Without infrastructure or personnel, nearshoring will not be used in Mexico: experts


Experts pointed out that not only are industrial parks required for companies to settle, but infrastructure is needed for the families of the workers and managers who will arrive.

The great attraction that Mexico has to attract investments via nearshoring or relocation will not be taken advantage of if it does not have human talent, electricity, gas, infrastructure, services and the rule of law, experts agreed.

Not only are industrial parks required for companies to settle, but infrastructure is needed for the families of the workers and managers who will arrive, and in many states, there are not enough services for this.

During the Nearshoring Summit MX event, organized by the Aspen Institute of Mexico and the Universidad de la Libertad, the director of Sustainable Economy of the Mexican Institute for Competitiveness (IMCO), Jesús Carrillo, said that a survey carried out by them concluded that there are at least four aspects that companies look for to invest and they are: infrastructure, housing and services, talent understood as trained personnel and rule of law.

Carrilo stated that people’s talent is the most important thing to have productivity and competitiveness, which is why specialized labor of all types is required, that is, machinists, drivers, operators, technicians, among others, so that there are states that are aware of this needs, they have even developed universities for drivers.

Infrastructure is also required, which includes not only industrial parks, but also electricity, natural gas, water and other services.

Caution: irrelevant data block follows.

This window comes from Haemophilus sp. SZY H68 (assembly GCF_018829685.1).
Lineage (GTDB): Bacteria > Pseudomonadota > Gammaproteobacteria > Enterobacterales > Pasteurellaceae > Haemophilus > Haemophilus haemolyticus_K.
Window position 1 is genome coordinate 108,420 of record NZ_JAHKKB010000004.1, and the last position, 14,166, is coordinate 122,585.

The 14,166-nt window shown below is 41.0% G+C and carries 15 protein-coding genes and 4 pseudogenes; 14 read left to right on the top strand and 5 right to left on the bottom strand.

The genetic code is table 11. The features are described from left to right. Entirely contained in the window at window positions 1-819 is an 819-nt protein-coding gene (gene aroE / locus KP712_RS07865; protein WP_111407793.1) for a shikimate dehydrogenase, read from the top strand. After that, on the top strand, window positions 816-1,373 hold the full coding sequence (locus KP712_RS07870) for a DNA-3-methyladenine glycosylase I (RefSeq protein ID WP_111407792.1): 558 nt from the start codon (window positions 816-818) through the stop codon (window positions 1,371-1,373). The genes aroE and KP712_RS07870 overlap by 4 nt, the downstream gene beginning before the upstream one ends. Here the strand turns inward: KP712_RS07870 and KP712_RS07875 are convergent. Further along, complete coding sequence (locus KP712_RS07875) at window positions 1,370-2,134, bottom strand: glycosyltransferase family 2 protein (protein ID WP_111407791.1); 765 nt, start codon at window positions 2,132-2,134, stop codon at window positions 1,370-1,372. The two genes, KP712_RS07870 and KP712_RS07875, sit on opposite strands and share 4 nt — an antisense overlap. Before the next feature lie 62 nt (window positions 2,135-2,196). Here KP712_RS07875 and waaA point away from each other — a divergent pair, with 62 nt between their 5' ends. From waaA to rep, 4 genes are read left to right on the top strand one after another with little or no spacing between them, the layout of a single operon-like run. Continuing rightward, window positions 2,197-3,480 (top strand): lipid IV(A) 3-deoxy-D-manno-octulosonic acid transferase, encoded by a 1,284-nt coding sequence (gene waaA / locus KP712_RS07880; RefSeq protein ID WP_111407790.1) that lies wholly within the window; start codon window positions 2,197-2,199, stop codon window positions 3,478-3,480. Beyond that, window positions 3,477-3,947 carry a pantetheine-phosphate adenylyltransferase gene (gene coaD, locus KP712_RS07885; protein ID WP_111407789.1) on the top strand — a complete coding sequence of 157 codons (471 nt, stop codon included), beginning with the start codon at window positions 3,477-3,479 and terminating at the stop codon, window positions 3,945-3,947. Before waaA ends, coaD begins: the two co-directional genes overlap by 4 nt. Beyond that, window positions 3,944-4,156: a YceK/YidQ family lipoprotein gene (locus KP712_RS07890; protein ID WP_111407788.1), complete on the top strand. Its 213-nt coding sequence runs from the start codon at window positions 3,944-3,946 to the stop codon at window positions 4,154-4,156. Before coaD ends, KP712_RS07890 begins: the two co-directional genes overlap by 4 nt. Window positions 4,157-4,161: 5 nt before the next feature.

However, there are new entities that do not have access to natural gas, for example, Quintana Roo; There are states with water problems like those in the North of the country, among other factors that are important to address.

Investors are looking for housing, urban development and basic services for the families that arrive, such as sewage, water, streets, lighting, among other things in which they are not investing as quickly, so the municipal and state authority needs to plans around these requirements.

Finally, he explained that investors seek the rule of law, they want clear rules of the game so that they can plan medium and long-term investments.

At the event, the Undersecretary of Infrastructure of the Ministry of Infrastructure, Communications and Transportation, Jesús Felipe Verdugo, said that, in Mexico, there is road infrastructure, highways, ports and railways, but sometimes, to make movement more agile of merchandise it is necessary to make crossings at booths more efficient or improve cargo transfer.

“We have enough seaports on the Pacific side and on the Gulf side, which are closely linked by roads and railways, and what is needed is to improve the technique and modernize the transfer of cargo to make it faster, so that at “Ultimately we can have more competitiveness, not think about having bigger roads.”

He considered that at the borders there are no problems of saturation of roads or trains, the problem is when approaching the city, “that is, we have good communication routes, yes, they require more maintenance, but we need the toll booths to be more agile, improve technologies to make faster crossings,” he explained.

The leading partner of Valuation & Modeling at Deloitte, Adriana Berrocal, said that political decisions must facilitate investments and must be long-term, instead of public policies being limited to six-year periods and deadlines.

She considered that to be more competitive and attract more investments through nearshoring, working capital and the rule of law are required.

For his part, the founder of TeleSoft Partners, Arjun Gupta, explained that we must think about long-term policies and strategies, creating special zones to export with special incentives and also considering schemes in which there are special visas to bring human capital to the countries that require it.

Source: El Universal